Just what role will Egypt's wily, ever-evolving Muslim Brotherhood play in a post-Mubarak era? Is it really the sinister, underground, subversive political force that could potentially hijack the Egyptian peoples' revolution? Or is it an anachronistic, outdated Islamist dinosaur of another bygone era -- so pre-Twitter and 20th century?
As the Brotherhood thrusts itself into a central role in any post-Mubarak transitional coalition, the Brotherhood's rabid ideological brand of Islam is raising the specter of an Egypt potentially slipping into the hands of Islamic extremists.
Much is now being written about the Brotherhood's past as a predicator of Egypt's future.
Indeed, while much of Egypt's modern history has been shaped by the Brotherhood's ever-present and at times lethal role in Egypt's society, nothing occurring in Cairo's Tahrir Square today guarantees that this canny fox of an Islamic political movement will be able to seize the spoils of the revolution.
Ironically, despite the Brotherhood having the most dynamically organized political apparatus in Egypt; it seems to be less directing the revolution as much as slowly positioning itself to be the beneficiary of it. The Brotherhood, along with everyone else, was caught flat-footed by the events that sparked Cairo's "winter-awakening."
Some quick cliff notes on the Brotherhood...
The Muslim Brotherhood is the great granddaddy of Islamist-oriented political movements. Founded in 1928, the MB has spawned identical offshoots throughout the Arab and Muslim world... including in Palestine where Hamas traces its roots right back to the "Hood."
Throughout its history the Brotherhood has championed the conversion of Egypt into a truly Islamist society by imposing Shariah as the only law of the land.
Its philosopher-kings include the Karl Marx of Jihadi-oriented Islam Sayyid Qutb, whose brother Mohammed was Osama Bin Laden's Saudi professor, as well as Ayman al Zaharawi -- the evil doctor and #2 to Bin Laden, who broke with the Brotherhood, accusing it of going "soft" by rejecting violent jihad and subsequently founded Ga'aamat al-Islamiya -- the domestic Egyptian equivalent of Al Qaeda.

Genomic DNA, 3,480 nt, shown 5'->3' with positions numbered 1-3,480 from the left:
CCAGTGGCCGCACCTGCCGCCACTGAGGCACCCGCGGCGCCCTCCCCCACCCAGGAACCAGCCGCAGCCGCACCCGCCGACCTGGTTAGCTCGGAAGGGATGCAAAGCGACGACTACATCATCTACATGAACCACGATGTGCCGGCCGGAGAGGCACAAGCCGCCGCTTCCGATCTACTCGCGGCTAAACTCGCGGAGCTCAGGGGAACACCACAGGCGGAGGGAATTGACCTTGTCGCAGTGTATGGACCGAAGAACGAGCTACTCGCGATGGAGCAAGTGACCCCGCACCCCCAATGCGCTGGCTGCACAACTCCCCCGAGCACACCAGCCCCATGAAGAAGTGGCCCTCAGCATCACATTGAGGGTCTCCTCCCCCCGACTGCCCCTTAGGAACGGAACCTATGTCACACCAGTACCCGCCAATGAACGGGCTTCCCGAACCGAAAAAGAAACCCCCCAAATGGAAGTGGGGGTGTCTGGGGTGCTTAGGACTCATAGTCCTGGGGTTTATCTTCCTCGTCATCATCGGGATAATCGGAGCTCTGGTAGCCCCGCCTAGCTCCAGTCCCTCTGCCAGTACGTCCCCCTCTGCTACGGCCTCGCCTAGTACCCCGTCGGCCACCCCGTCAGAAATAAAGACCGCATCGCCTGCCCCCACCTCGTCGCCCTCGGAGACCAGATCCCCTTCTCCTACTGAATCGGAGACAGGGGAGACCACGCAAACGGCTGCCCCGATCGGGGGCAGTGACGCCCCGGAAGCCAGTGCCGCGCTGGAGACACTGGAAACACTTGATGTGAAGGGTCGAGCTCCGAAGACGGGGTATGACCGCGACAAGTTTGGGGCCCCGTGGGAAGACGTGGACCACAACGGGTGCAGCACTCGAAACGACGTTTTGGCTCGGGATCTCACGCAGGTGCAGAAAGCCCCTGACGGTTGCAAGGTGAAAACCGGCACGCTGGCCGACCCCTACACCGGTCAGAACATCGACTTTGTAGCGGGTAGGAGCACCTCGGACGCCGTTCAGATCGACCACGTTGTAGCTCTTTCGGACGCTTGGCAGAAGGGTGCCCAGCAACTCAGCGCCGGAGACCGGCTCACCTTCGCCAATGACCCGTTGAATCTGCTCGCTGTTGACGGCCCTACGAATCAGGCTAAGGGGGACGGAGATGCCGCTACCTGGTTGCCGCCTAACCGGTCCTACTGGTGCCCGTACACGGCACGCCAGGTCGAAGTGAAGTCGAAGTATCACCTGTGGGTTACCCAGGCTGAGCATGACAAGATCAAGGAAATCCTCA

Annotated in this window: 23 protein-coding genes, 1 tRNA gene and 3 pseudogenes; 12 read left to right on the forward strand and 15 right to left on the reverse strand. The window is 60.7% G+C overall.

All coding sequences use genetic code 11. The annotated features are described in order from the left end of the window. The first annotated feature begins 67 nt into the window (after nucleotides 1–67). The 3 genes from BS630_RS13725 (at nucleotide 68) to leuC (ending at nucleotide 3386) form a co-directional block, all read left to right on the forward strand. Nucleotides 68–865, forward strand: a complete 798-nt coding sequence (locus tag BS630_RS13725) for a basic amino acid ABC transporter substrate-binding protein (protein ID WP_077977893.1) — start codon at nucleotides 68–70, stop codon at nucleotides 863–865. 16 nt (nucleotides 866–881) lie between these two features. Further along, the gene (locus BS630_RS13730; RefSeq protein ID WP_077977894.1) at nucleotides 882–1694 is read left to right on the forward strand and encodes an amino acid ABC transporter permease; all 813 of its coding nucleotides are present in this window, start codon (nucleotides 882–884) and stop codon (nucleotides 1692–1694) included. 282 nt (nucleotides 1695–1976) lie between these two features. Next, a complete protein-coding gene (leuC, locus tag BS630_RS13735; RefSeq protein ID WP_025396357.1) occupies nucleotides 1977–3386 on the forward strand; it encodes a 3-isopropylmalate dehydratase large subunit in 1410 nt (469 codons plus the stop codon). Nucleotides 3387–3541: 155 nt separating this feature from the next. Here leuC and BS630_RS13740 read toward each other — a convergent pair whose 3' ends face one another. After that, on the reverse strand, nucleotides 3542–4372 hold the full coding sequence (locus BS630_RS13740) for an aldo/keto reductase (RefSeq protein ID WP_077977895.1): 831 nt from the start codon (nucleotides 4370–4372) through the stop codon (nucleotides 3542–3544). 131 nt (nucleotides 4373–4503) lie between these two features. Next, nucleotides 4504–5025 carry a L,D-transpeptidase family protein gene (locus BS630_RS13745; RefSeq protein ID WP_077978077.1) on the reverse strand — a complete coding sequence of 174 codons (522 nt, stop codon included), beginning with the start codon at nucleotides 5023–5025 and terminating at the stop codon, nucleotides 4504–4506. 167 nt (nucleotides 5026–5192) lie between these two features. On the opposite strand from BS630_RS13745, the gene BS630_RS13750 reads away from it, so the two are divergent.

The Brotherhood joined forces with the colonels of the Egyptian military, led by then Col. Gamel Abdul Nasser to overthrow King Farouk in 1952. Nasser and his military then turned on the it... arrested and tortured its leaders. Unlike its terrorist spawns, the Brotherhood, according to its own protestations, continuously renounces the use of violence to achieve its utopian conservative Islamist goals.
However, that is not to say that the Brothers have not resorted to violence. Indeed, they tried to assassinate not only Nasser, but other Egyptian officials since the 1952 revolution, and succeeded in assassinating Anwar Sadat in 1981 in a Brotherhood-inspired coup attempt pursuant to the fatwa issued by Sheikh Omar Abdel Rahman (the World Trade bomber) after Sadat had traveled to Jerusalem and signed a peace treaty with Israel.
What is the status of the Muslim Brotherhood in today's revolutionary Egypt?
The Muslim Brotherhood's 8th leader today is its Supreme Guide (Secretary General), 67-year-old Mohammed Badie, who leads its Shura Council -- the governing body of the Brotherhood which, in turn controls the largest political and charitable organization in Egypt -- largely built and operated through Egypt's mosques.
Badie is a veterinary professor who served 9 years in Egypt's dreaded prisons for being a unrepentant Brotherhood brother. He harkens back to the traditionalist ideology of the Brotherhood's founding ideologues, but cloaks his beliefs in more temperate rhetoric. But he orchestrated the departure of 'Brotherhood moderates.
In recent internal Shura Council elections, the Brotherhood rejected several prominent reformers who were determined to steer it into a more modern Islamist political party such as Turkey's AKP party -- not a good omen for reformers.
When Badie was installed as Supreme Guide, not in attendance at the inauguration ceremony were Mohammed Habib and Abdel Mounim Abou el-Fattouh, two of the more moderate Brotherhood members who recently lost seats on the organization's governing body. Their absence indicated continued division about the direction of the Brotherhood and of the legitimacy of recent internal elections.